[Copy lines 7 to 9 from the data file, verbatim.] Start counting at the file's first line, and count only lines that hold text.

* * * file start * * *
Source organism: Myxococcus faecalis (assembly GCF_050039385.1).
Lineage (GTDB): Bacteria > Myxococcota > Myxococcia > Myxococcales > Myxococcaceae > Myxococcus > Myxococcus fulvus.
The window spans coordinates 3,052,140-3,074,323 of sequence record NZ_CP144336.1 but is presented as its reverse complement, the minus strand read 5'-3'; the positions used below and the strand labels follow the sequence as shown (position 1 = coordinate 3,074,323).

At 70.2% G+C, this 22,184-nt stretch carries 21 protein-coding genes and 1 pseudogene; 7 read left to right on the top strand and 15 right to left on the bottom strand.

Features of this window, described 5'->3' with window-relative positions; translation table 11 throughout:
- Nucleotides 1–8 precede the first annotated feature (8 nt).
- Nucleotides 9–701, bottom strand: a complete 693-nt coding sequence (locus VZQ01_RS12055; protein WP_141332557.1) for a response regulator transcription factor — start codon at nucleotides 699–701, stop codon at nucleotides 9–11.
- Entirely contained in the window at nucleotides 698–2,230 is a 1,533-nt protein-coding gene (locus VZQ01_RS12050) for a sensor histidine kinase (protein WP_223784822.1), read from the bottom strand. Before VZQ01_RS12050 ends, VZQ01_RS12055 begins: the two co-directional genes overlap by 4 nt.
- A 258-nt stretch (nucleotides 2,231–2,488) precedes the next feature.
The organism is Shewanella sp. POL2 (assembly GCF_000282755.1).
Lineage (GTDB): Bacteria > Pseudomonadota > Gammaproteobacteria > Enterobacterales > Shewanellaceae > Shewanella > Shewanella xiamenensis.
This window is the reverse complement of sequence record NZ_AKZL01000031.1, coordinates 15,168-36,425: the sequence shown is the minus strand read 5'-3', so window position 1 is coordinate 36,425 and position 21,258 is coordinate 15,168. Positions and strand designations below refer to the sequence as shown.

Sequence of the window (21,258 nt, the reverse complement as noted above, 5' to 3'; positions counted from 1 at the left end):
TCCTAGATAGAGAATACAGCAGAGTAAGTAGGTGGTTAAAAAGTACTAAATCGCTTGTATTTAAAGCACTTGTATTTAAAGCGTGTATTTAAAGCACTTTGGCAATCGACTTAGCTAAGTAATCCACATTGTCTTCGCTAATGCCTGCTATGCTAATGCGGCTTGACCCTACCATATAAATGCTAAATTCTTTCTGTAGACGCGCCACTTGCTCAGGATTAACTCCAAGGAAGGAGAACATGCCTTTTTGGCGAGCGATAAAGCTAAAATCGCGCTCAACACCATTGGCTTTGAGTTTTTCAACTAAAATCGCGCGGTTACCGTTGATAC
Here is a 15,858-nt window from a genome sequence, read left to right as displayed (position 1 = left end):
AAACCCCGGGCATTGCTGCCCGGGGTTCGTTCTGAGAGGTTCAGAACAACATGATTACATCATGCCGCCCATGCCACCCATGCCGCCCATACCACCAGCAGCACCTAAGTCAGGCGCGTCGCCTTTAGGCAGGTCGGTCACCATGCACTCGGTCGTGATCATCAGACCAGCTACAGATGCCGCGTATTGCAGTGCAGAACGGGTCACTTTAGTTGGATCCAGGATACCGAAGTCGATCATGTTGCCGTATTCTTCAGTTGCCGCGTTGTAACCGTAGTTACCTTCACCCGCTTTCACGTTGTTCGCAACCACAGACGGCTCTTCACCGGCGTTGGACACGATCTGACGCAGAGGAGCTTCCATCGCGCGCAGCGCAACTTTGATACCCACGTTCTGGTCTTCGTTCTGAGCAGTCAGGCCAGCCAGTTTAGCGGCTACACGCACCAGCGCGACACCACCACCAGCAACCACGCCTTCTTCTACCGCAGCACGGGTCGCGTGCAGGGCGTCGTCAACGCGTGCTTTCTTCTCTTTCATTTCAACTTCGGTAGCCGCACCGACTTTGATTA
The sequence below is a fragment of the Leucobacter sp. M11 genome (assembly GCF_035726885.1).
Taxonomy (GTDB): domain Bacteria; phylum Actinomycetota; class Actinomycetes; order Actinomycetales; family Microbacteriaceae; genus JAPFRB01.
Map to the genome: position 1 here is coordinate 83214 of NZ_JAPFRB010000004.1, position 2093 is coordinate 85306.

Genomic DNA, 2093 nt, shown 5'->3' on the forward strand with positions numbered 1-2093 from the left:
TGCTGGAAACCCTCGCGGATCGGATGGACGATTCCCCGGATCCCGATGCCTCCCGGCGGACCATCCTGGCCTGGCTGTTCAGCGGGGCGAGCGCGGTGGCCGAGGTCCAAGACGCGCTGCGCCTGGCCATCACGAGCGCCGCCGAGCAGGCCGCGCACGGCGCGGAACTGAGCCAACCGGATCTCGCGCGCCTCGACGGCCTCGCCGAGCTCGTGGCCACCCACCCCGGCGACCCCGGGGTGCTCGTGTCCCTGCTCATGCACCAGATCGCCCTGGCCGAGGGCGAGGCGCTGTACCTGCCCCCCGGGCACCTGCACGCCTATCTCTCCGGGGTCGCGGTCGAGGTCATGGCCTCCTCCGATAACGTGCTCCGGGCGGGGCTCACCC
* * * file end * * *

- Nucleotides 9–701, bottom strand: a complete 693-nt coding sequence (locus VZQ01_RS12055; protein WP_141332557.1) for a response regulator transcription factor — start codon at nucleotides 699–701, stop codon at nucleotides 9–11.
- Entirely contained in the window at nucleotides 698–2,230 is a 1,533-nt protein-coding gene (locus VZQ01_RS12050) for a sensor histidine kinase (protein WP_223784822.1), read from the bottom strand. Before VZQ01_RS12050 ends, VZQ01_RS12055 begins: the two co-directional genes overlap by 4 nt.
- A 258-nt stretch (nucleotides 2,231–2,488) precedes the next feature.